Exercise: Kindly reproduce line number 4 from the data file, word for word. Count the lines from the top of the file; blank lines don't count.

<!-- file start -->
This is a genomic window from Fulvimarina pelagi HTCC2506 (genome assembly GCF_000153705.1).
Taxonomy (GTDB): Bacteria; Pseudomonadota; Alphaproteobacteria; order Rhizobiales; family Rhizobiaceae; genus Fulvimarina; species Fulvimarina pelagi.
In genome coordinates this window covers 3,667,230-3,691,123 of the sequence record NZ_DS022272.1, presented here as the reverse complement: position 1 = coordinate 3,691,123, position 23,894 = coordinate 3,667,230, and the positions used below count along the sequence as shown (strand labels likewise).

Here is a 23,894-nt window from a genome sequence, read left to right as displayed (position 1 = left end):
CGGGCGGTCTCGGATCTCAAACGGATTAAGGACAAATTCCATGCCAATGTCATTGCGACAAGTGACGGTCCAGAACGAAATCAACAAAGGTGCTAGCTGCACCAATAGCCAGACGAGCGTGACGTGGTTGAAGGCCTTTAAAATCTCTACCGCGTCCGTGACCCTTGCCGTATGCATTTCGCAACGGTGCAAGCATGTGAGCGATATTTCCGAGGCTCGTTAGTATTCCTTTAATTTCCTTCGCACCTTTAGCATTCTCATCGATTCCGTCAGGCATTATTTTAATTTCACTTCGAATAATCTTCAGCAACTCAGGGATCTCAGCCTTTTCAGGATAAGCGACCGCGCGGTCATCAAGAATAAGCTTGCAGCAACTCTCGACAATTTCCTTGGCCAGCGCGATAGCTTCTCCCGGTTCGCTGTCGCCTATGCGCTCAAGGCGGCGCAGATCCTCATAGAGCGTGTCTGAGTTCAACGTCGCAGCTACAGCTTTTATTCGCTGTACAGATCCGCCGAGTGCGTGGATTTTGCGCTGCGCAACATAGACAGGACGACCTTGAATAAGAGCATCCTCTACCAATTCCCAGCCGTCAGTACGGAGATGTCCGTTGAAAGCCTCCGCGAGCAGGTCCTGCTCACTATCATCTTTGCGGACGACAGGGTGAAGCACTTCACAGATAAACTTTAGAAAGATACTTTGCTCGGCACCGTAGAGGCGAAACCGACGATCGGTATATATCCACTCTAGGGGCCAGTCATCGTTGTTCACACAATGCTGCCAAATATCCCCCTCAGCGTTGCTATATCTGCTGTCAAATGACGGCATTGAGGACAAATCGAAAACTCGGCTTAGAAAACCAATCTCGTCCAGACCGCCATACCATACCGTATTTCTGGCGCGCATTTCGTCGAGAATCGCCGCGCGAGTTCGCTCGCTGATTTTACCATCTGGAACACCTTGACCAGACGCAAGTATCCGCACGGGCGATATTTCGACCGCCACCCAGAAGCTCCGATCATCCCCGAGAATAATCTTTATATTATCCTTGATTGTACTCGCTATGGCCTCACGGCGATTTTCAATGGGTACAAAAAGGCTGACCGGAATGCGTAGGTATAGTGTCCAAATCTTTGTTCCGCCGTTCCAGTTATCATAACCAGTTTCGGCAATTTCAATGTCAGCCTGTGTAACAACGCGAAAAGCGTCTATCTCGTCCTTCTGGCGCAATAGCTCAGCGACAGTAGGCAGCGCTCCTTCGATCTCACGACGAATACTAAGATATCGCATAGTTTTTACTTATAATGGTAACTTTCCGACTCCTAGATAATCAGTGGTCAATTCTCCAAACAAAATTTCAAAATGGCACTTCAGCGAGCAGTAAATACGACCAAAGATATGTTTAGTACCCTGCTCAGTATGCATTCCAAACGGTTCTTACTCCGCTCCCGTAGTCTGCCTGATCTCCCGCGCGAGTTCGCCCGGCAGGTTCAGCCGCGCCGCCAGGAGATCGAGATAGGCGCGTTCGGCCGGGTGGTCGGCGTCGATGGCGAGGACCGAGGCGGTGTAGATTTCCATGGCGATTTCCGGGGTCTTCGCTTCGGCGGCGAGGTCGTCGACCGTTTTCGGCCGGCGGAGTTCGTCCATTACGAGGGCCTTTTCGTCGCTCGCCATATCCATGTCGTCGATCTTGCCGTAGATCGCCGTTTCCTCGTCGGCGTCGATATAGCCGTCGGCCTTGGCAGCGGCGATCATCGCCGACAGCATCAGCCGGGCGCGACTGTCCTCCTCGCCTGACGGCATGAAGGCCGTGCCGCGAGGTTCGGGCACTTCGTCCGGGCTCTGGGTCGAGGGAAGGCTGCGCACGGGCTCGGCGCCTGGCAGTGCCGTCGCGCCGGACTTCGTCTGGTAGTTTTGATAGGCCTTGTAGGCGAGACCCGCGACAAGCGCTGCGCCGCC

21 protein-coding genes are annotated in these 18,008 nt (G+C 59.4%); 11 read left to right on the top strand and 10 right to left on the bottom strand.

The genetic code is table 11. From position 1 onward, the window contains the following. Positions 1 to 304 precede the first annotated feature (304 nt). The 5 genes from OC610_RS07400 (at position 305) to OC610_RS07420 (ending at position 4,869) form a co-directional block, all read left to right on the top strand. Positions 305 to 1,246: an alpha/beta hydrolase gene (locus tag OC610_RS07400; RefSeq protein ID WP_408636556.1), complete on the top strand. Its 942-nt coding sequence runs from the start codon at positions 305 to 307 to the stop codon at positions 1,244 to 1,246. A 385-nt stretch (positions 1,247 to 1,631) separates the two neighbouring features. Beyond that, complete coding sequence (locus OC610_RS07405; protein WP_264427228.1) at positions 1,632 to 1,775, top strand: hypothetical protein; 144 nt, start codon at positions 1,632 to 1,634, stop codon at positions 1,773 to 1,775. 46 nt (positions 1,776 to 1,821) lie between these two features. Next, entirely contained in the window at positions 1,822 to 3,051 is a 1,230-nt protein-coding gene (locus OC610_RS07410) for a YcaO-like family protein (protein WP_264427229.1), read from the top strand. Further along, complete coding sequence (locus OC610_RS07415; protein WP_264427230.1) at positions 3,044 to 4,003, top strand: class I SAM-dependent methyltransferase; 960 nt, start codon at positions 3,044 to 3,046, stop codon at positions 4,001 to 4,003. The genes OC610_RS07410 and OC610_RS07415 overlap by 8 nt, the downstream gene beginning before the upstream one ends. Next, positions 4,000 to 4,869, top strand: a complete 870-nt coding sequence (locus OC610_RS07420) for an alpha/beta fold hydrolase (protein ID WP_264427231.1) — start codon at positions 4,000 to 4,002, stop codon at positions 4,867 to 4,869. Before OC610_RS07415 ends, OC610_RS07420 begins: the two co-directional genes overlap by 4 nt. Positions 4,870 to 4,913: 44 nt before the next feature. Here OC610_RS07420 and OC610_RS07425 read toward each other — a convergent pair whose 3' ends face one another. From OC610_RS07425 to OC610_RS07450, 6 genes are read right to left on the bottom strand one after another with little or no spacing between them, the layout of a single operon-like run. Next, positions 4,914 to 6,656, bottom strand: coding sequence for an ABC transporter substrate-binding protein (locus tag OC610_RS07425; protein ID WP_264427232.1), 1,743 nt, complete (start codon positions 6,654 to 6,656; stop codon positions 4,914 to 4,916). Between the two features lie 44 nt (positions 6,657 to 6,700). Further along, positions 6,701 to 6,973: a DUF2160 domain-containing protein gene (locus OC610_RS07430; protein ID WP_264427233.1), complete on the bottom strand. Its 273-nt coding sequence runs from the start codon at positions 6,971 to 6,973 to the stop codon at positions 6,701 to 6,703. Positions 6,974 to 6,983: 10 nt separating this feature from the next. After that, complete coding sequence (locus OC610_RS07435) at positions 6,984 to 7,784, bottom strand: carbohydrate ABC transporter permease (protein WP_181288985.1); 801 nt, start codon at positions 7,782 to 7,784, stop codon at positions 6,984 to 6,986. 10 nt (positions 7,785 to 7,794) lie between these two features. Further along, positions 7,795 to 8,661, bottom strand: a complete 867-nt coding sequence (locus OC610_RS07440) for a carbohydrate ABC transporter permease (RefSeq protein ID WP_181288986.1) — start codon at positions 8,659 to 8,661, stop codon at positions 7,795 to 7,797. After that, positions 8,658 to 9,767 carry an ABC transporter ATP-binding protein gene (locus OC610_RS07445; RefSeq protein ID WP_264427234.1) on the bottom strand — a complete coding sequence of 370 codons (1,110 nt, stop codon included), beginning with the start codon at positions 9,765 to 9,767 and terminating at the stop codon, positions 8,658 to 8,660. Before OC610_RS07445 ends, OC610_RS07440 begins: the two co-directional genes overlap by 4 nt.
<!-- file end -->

Here is a 23,894-nt window from a genome sequence, read left to right as displayed (position 1 = left end):